What daffodils? I won't know how they fared until late tomorrow afternoon.

Thankfully it wasn't a wet heavy snow.

And it proceeded to melt the moment the sun came out.

Which is good. A guest is coming tomorrow to check out the Bulbapaloozathon. I can invite you to see the wild cultivated gardens, but my diagnosis of how things will be could be a little off.

Friday, March 27, 2015

Then It Snowed

A big box of summer blooming roots and tubers arrived that needed to be planted in my stomped through beds. There were dahlias, begonia, calla lily, gladiolas, astilbe and crocosmia.

I'm still not willing to discuss what the construction worker dudes have been doing to my new beds. I think it is plain to see.

Every thing but the crocosmia got planted. I have a whole new bed in mind for that and need to discuss it with the Lady of the House. I did wait until the major stomping was done. Now if they can just confine themselves to the paths and keep their debris out of the beds all will be well. I'll have a word with the fence painter when I see him just to make things clear.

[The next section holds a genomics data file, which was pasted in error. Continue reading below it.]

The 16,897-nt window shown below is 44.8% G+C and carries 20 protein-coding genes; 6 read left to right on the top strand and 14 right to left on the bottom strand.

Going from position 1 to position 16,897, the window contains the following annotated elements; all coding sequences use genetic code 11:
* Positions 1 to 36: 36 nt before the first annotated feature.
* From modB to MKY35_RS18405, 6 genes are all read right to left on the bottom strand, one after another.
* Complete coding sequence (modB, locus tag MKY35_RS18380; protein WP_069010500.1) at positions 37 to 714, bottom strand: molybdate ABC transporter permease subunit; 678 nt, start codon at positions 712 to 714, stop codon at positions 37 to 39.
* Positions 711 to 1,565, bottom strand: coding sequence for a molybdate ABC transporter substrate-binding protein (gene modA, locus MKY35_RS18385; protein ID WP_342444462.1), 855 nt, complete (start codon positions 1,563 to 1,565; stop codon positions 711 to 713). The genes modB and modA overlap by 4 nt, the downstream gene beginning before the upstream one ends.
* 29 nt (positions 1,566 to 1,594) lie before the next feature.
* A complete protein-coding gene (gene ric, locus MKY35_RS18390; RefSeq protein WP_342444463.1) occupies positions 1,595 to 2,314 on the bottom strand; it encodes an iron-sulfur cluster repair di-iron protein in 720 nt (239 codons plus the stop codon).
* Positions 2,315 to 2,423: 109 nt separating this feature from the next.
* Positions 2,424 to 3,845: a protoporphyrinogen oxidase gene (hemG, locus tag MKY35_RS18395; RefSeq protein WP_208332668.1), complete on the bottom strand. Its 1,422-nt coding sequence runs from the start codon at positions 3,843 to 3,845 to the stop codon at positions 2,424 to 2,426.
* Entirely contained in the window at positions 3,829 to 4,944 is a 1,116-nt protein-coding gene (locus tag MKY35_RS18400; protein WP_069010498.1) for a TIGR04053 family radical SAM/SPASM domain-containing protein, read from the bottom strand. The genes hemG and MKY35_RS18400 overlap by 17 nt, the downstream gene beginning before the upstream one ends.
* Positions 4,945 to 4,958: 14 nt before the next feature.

The summer roots and tubers were planted and then it started to snow. Someone's diagnosis was slightly off apparently.

This new bed's fate is unknown. The construction is the base for a wedding gazebo. It will have two side walls on either side parallel to the wall in the foreground and fill will be brought in to level the lawn area. The lawn's fate is also unknown. It may become a stone patio for church pews. An extra wide aisle for the bride has to lead up to the gazebo some how.

This new bed will have some adjustments coming for sure.

I think the new beds on the view side of the house are pretty safe, minus the current losses, as long as the railing builders and painters don't have any accidents.